Composing Landscape Music

Editor’s Note: Christina Rusnak, guest author and Landscape Music Composers Network member, graces us with the second essay of her two-part series written for Landscape Music. Read the first essay here.

Tears welled up in the US Forest Ranger’s eyes when an audience member responded, “Hearing this piece [The Life of Ashes] has changed how I will experience the Wilderness going forward.” That moment is one of the highlights of my compositional life. Part of a competitively curated month-long exhibit for the 50th anniversary of the Wilderness Act, the exhibit was originally limited to visual artists—but after hearing music I composed for our natural landscapes, the ranger procured the funding for the performance.1See Columbia Arts Center http://www.columbiaarts.org/more-arts/2014/8/rusnak- performance.html and Oregon Live http://www.oregonlive.com/performance/index.ssf/2014/08/a_musical_tribute_to_mt_adams.html

the individual landscape, the breadth of its scope, and the specificity of its details actually morph the approach and process I take in composing about one place or another.

So how do composers endeavor to express the essence of the grandeur and the minutia…of our natural and wild places2Rusnak, Christina, “Landscape as Advocacy.” http://landscapemusic.org/essays/landscape-music-as-advocacy/ Those of us who are inspired to create music about landscape feel a strong connection to the natural world that we’re writing about. While one may infer that we all begin with the same palette of musical choices, as an artist I bring my unique experiences, values and perspectives to the work. Thus, the individual landscape, the breadth of its scope, and the specificity of its details actually morph the approach and process I take in composing about one place or another. What are some common threads when I compose pieces for our national parks and wilderness areas?

Mount Adams Wilderness 2014. Photo by Christina Rusnak.

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References   [ + ]

Evoking Place through Music: Three Modes of Expression

Wanderlust

Wanderlust. By Nell Shaw Cohen, 2015.

The question of how composers evoke place through music is one that could fill a book, or several of them. At the risk of taking a cursory approach to the subject, I’d like to propose three “modes of expression” that composers have utilized to this end: 1) music as aesthetic response to place; 2) imitation of place-based sound; and 3) allusion to place-associated music and musical styles. I’ll then consider some examples of how three prominent place-inspired composers—Charles Ives, Olivier Messiaen, and John Luther Adams—took these approaches in their work.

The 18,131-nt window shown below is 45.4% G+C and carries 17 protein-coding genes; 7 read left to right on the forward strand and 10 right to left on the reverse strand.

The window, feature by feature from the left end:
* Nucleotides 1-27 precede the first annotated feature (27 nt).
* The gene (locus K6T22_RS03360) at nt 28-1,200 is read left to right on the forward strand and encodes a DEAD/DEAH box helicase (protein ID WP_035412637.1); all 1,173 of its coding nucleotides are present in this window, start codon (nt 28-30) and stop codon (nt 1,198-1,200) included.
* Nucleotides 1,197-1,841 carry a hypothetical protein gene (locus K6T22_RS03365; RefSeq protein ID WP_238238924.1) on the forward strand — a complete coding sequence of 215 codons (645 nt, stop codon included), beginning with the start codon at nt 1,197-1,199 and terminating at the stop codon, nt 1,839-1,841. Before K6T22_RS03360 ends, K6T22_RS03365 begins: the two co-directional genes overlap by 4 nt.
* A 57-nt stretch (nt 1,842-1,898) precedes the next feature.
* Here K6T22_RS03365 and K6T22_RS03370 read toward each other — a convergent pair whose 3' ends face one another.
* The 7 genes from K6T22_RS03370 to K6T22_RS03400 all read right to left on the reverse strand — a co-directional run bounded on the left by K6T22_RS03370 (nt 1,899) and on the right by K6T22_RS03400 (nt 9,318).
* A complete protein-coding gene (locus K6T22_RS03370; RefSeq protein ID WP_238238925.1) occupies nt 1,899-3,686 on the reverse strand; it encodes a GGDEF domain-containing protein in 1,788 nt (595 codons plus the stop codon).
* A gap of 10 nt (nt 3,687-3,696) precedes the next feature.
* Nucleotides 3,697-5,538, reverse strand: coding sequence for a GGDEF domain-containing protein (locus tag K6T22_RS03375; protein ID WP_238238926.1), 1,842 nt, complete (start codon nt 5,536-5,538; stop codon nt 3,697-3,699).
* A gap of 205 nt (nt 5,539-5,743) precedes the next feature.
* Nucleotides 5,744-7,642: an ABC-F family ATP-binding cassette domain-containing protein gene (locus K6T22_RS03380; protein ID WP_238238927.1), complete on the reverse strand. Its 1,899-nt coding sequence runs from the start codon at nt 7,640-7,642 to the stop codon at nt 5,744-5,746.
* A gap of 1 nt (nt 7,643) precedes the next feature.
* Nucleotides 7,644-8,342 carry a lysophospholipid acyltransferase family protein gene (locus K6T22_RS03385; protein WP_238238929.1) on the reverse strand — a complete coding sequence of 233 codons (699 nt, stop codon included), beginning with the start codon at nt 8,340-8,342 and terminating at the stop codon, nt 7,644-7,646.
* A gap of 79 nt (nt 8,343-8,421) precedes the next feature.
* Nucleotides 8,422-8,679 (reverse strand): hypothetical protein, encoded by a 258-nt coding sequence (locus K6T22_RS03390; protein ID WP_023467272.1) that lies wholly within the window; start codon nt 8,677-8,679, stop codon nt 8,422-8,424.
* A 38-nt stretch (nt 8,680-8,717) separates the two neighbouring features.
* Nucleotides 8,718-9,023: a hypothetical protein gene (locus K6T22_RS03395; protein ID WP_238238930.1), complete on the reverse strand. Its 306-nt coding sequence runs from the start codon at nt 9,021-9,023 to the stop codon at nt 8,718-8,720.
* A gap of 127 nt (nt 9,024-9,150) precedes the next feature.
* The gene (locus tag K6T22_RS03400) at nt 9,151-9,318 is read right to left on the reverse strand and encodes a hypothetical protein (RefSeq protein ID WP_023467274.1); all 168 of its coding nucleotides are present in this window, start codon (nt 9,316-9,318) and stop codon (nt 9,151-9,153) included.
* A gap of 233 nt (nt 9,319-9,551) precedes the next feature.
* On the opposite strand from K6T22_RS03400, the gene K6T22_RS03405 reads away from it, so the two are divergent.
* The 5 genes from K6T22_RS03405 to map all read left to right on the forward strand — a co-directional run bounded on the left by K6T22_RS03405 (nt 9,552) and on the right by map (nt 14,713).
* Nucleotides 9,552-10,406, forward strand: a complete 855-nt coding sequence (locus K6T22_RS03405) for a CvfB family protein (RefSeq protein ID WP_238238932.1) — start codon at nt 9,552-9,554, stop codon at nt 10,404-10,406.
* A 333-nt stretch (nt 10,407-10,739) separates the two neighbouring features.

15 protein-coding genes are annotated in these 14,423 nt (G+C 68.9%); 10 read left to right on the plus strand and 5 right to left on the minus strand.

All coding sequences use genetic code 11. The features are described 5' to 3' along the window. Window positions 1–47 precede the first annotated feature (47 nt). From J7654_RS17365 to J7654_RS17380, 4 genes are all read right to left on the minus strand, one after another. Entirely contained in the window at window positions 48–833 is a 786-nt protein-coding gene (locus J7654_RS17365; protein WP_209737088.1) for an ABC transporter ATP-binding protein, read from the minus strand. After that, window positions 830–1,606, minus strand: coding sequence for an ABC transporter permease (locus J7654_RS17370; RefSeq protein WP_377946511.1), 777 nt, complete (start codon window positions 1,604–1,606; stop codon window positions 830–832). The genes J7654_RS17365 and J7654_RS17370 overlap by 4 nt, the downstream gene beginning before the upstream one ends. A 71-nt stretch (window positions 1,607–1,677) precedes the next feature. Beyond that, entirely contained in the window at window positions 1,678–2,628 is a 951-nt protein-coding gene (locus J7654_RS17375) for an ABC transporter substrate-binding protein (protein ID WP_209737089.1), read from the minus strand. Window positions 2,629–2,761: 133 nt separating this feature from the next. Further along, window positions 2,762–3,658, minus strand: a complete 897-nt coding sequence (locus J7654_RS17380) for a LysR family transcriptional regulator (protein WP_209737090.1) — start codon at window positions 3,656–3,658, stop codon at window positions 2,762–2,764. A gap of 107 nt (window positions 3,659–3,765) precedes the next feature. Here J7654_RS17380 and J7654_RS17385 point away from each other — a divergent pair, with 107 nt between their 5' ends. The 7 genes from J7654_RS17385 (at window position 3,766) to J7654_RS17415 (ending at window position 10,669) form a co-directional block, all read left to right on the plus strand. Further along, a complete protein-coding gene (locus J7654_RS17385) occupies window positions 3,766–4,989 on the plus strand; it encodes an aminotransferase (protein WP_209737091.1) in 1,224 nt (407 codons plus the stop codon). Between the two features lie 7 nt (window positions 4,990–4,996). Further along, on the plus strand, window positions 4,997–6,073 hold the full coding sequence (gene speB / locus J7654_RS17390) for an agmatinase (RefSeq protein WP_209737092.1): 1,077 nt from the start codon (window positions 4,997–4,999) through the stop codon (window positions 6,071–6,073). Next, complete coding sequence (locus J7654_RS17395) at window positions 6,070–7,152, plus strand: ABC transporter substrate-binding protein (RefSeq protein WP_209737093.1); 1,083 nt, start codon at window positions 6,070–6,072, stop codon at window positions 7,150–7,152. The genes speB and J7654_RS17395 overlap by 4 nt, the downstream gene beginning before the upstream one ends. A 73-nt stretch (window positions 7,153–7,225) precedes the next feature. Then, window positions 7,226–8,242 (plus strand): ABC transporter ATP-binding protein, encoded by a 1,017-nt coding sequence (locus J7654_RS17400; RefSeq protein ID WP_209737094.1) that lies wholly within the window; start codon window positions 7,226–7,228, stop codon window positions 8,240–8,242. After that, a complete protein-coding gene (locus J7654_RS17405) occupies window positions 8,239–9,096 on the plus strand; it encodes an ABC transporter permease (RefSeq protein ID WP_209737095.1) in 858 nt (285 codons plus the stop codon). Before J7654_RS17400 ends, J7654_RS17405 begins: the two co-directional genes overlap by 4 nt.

The modes I’ve identified are inherently broad and very fluid: as we will see, composers and even individual works may combine them. That said, I perceive these three distinct approaches in many pieces of music—and I can’t think of any example of music strongly evoking place that doesn’t utilize at least one of them.
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Landscape Music as Advocacy

Editor’s Note: I’m delighted to present the first of a two-part series of essays penned for Landscape Music by guest author, composer Christina Rusnak.

Composing in Denali

Photo courtesy of Stephen Lias, 2012.

If you research “Music” and “Advocacy” together, invariably your search will bring up articles, scholarly and otherwise, about Music Education Advocacy: why to, if to, when to, and how to advocate for music in the schools. Add to the search “Landscape”, and up pops essays on ethnomusicology. While I certainly agree that landscape shapes culture, I contend that our environment—the physical landscape—undoubtedly has influenced musical creation for eons.

“Sound is one of the original elements of the Earth’s ecosystem.” Like us, sound and music require air. “Music breathes; giving it breath and beauty is what we call music making.”1Kennedy, John. “On the Nature of Music”, New Music Box, January 1, 2004. http://www.newmusicbox.org/articles/On-the-Nature-of-Music/ Music is what composers create to reflect our human experience.

Music is, has been, and always will be transitory! Whether we are hiking, biking, riding a horse or driving, the nature of experiencing the landscape is also transitory.

Research is mounting that getting outside and experiencing nature is essential for our health.2Metger, Chloe. Scientific Reasons Getting Outside is Good for You http://news.health.com/2014/09/29/health-benefits-of-nature/ I myself am a product of the transformative power of wilderness. A field botany class in college, during which we hiked over 60 miles in Big Bend National Park, literally changed my life.

There are those who consider composing new music about place, whether urban or wilderness, problematic—“primarily because of its transitory nature.”3Siepmann, Daniel. “Who is Creative Placemaking? New Music, Integrity and Community”, New Music Box, July, 9, 2014. http://www.newmusicbox.org/articles/who-is-creative-placemaking-new-music-integrity-and-community/ Really? Music is, has been and always will be transitory! Whether we are hiking, biking, riding a horse or driving, the nature of experiencing the landscape is also transitory. Continue reading

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References   [ + ]

1. Kennedy, John. “On the Nature of Music”, New Music Box, January 1, 2004. http://www.newmusicbox.org/articles/On-the-Nature-of-Music/
2. Metger, Chloe. Scientific Reasons Getting Outside is Good for You http://news.health.com/2014/09/29/health-benefits-of-nature/
3. Siepmann, Daniel. “Who is Creative Placemaking? New Music, Integrity and Community”, New Music Box, July, 9, 2014. http://www.newmusicbox.org/articles/who-is-creative-placemaking-new-music-integrity-and-community/

Why I started LandscapeMusic.org

I’ve composed many works of music inspired by paintings and drawings of landscapes by artists from Thomas Cole to Georgia O’Keeffe. I’ve gradually been writing more and more works inspired by my direct experiences of nature, parallel with and/or unrelated to interpretations by visual artists. I’ve come to realize that what I’ve been striving to achieve is the sonic equivalent of what visual artists accomplish with landscape art. I coined the term “Landscape Music” to communicate this ideal and philosophy.